The Secret Berkshire Discount

Brad Briggs's picture

Tuesday, November 17, 2009 - 12:12pm

by Brad Briggs

Warren Buffett is up to his old tricks again.

Buffett's holding company, Berkshire Hathaway (NYSE: BRK-B), is buying the railroad Burlington Northern (NYSE: BNI) in a savvy move that's sure to bear fruit for years to come.

But as StreetAuthority's Andy Obermueller recently noted, the 50-to-1 split of Berkshire's Class B shares is the real cause for excitement. When the shares split, each share of Berkshire B, which trade for about $3,400, will be turned into 50 shares worth about $68. Nothing materially changes with the shares -- they will just seem more affordable at $68 than they do at $3,400.

The split is also causing speculation that the B shares may be included in the S&P 500 Index. Such a move would attract large orders from index funds, many of which now have share price and liquidity requirements that exclude Berkshire.

All of these factors could trigger a wave of buying activity.

Splitting the shares so they trade at $68 instead of $3,400 is a nice trick, but there's an even cheaper way to own Berkshire Hathaway.

Nathan Slaughter, editor of The ETF Authority, found a way for investors to own Berkshire for as little as $5.50 a share in March. Investors can do this by buying Boulder Growth & Income Fund (NYSE: BIF). BIF is a closed-end fund, and it's been one of the best ways to invest in Berkshire Hathaway without ponying up thousands of dollars.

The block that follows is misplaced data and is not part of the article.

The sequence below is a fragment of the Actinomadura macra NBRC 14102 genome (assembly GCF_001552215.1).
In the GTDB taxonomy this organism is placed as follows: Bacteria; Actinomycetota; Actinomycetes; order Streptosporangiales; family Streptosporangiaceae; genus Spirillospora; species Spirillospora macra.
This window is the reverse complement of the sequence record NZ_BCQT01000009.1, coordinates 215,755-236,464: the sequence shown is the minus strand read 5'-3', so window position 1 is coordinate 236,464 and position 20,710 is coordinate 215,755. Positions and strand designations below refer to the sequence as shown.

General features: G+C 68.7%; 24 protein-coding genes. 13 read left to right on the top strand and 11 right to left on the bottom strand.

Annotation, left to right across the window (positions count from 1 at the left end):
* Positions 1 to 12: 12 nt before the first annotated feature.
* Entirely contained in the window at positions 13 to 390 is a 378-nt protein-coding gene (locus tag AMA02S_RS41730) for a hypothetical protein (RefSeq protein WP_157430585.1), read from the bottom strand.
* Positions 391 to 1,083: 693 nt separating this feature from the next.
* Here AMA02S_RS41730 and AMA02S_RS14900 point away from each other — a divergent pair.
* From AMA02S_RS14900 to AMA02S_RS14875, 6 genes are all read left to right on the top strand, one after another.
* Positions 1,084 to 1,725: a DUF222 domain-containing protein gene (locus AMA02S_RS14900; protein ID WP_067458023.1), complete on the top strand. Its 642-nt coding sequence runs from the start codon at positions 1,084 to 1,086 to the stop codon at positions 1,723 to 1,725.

Berkshire is far-and-away the fund's largest holding, comprising 25% of the portfolio. The rest is filled quality names like Wal-Mart (NYSE: WMT) and Johnson & Johnson (NYSE: JNJ). Both are Buffett holdings.

The fund carries an additional bonus: It trades at a -17% discount to its net asset value. Closed-end funds can trade at a discount when the share price falls below the fund's per share asset value. This means investors who buy will get a dollar's worth of assets for 83 cents. The market often reacts when funds sell at steep discounts -- investors quickly pile in, the shares pop and the discount narrows.

BIF has beaten the S&P 500 in six of the past seven years. It has even outperformed Buffett during the past year:

Since the market's March lows, BIF has returned +35% while Berkshire's shares have remained flat.

Berkshire's shares won't remain flat for long. Buffett began acquiring Berkshire for $8 a share and the 'A' shares trade for $102,000 today. His track record speaks for itself. When Buffett's latest moves begin to pay off, BIF will be along for the ride.

Berkshire Hathaway has proven itself to be one of the most successful vehicles of wealth creation in the history of Wall Street. Owning the company at a -17% discount and for as little as $5.50 a share is one of the best-kept secrets out there. For investors interested in investing alongside Buffett, this is a steal of a deal.

Brad Briggs does not personally hold positions in any securities mentioned in this article.
StreetAuthority LLC does not hold positions in any securities mentioned in this article.